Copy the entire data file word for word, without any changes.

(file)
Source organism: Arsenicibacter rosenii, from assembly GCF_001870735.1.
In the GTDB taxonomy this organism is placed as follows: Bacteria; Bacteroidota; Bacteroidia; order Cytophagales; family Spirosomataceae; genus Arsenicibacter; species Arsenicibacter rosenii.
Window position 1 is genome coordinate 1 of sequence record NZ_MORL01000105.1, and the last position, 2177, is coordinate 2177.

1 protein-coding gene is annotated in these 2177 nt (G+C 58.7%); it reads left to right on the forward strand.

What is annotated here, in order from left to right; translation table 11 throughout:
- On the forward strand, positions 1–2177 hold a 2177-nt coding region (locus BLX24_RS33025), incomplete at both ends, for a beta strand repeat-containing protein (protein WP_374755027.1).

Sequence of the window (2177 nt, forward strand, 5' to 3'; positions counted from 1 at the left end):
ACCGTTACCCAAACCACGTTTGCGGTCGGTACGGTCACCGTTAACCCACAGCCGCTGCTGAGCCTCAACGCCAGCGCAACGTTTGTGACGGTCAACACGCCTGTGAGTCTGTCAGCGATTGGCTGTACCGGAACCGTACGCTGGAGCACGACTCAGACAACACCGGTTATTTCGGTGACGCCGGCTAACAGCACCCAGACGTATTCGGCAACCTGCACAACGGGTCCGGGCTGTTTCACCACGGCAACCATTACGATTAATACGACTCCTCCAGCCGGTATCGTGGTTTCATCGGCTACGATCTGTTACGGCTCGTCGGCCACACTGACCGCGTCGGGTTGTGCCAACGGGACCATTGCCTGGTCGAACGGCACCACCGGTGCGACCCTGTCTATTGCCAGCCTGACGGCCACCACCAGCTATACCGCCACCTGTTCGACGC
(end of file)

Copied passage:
Source organism: Arsenicibacter rosenii, from assembly GCF_001870735.1.
In the GTDB taxonomy this organism is placed as follows: Bacteria; Bacteroidota; Bacteroidia; order Cytophagales; family Spirosomataceae; genus Arsenicibacter; species Arsenicibacter rosenii.
Window position 1 is genome coordinate 1 of sequence record NZ_MORL01000105.1, and the last position, 2177, is coordinate 2177.

1 protein-coding gene is annotated in these 2177 nt (G+C 58.7%); it reads left to right on the forward strand.

What is annotated here, in order from left to right; translation table 11 throughout:
- On the forward strand, positions 1–2177 hold a 2177-nt coding region (locus BLX24_RS33025), incomplete at both ends, for a beta strand repeat-containing protein (protein WP_374755027.1).

Sequence of the window (2177 nt, forward strand, 5' to 3'; positions counted from 1 at the left end):
ACCGTTACCCAAACCACGTTTGCGGTCGGTACGGTCACCGTTAACCCACAGCCGCTGCTGAGCCTCAACGCCAGCGCAACGTTTGTGACGGTCAACACGCCTGTGAGTCTGTCAGCGATTGGCTGTACCGGAACCGTACGCTGGAGCACGACTCAGACAACACCGGTTATTTCGGTGACGCCGGCTAACAGCACCCAGACGTATTCGGCAACCTGCACAACGGGTCCGGGCTGTTTCACCACGGCAACCATTACGATTAATACGACTCCTCCAGCCGGTATCGTGGTTTCATCGGCTACGATCTGTTACGGCTCGTCGGCCACACTGACCGCGTCGGGTTGTGCCAACGGGACCATTGCCTGGTCGAACGGCACCACCGGTGCGACCCTGTCTATTGCCAGCCTGACGGCCACCACCAGCTATACCGCCACCTGTTCGACGC